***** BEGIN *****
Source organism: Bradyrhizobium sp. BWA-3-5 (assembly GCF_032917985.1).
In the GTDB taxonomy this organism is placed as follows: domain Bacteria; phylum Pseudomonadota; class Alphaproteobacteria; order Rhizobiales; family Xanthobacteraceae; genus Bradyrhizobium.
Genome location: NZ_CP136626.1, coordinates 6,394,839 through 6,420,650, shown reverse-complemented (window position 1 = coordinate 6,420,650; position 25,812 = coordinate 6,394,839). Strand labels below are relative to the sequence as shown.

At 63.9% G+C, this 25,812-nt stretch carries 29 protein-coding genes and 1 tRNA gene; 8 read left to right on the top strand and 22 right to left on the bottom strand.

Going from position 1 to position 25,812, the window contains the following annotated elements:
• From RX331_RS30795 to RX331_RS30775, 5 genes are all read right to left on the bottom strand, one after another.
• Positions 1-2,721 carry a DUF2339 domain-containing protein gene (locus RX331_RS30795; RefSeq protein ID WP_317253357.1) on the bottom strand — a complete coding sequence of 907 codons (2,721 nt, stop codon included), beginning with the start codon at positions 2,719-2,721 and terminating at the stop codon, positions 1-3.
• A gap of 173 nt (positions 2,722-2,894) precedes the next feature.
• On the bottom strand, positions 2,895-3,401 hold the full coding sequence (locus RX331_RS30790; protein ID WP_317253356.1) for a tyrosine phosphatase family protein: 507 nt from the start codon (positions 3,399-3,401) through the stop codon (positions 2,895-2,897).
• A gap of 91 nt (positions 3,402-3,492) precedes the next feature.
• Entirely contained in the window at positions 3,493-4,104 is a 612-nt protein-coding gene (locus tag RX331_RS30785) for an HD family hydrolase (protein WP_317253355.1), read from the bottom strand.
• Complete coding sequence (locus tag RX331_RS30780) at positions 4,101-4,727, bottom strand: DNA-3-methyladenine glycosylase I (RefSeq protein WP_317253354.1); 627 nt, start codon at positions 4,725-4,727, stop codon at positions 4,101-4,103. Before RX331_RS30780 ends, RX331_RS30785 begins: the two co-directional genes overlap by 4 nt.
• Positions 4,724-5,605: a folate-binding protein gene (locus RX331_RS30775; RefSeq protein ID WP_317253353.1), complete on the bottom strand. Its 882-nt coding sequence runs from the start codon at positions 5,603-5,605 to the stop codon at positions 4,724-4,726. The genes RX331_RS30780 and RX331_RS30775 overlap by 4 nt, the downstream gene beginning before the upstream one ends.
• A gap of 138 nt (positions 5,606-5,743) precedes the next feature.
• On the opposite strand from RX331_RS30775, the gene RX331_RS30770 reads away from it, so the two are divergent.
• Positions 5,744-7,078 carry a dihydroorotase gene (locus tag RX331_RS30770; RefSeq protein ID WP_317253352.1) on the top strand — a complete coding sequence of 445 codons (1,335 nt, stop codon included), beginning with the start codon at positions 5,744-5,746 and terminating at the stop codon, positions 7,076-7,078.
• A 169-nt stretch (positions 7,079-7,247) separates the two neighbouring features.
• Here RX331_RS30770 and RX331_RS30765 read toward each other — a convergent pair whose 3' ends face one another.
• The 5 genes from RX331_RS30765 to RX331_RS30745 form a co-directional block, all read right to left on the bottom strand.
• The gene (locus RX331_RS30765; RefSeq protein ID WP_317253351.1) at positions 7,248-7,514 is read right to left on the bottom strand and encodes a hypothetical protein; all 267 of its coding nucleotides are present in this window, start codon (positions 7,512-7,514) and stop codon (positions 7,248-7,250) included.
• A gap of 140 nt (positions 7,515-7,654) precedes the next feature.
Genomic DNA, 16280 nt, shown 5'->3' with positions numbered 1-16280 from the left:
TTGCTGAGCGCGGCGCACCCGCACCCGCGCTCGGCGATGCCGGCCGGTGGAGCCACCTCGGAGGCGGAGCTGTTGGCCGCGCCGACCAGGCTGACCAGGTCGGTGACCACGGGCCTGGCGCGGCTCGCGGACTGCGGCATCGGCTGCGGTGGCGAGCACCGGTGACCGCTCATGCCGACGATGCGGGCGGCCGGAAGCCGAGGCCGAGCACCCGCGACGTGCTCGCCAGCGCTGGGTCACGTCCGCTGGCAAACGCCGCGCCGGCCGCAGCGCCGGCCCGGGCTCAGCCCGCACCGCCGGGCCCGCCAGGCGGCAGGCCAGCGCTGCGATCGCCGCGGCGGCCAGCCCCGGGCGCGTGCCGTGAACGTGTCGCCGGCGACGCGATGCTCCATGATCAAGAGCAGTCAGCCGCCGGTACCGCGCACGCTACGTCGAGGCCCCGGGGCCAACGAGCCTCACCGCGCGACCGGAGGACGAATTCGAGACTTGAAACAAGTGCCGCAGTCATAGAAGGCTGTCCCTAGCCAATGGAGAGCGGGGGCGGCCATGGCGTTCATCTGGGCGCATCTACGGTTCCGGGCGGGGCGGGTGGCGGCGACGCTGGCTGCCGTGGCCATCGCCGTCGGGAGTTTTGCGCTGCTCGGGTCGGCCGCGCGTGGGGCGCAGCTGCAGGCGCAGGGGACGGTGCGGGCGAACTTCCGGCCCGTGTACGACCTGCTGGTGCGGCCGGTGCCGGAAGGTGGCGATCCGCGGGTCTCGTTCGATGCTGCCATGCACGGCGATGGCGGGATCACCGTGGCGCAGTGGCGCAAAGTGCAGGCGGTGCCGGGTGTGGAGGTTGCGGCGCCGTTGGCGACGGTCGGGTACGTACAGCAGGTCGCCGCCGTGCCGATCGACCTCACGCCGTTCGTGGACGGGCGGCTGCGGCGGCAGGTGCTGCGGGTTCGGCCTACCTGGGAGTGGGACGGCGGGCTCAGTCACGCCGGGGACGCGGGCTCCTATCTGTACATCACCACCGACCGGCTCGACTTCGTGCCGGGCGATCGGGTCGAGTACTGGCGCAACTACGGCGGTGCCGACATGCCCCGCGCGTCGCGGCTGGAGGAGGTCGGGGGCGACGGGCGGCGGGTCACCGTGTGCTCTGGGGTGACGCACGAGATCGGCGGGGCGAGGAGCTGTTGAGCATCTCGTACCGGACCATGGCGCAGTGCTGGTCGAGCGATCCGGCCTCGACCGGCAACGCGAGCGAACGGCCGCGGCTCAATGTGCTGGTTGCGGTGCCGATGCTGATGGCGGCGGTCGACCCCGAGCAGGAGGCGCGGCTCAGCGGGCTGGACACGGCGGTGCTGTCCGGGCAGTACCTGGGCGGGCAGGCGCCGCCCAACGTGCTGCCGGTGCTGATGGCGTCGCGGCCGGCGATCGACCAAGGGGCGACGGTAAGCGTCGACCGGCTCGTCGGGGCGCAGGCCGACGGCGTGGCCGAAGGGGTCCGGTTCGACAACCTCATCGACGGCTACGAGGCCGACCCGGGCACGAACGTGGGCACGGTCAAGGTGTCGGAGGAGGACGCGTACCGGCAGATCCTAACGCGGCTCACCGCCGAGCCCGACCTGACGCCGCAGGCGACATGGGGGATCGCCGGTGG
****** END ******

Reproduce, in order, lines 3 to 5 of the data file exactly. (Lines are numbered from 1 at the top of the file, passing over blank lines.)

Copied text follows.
Genome location: NZ_CP136626.1, coordinates 6,394,839 through 6,420,650, shown reverse-complemented (window position 1 = coordinate 6,420,650; position 25,812 = coordinate 6,394,839). Strand labels below are relative to the sequence as shown.

At 63.9% G+C, this 25,812-nt stretch carries 29 protein-coding genes and 1 tRNA gene; 8 read left to right on the top strand and 22 right to left on the bottom strand.

Going from position 1 to position 25,812, the window contains the following annotated elements: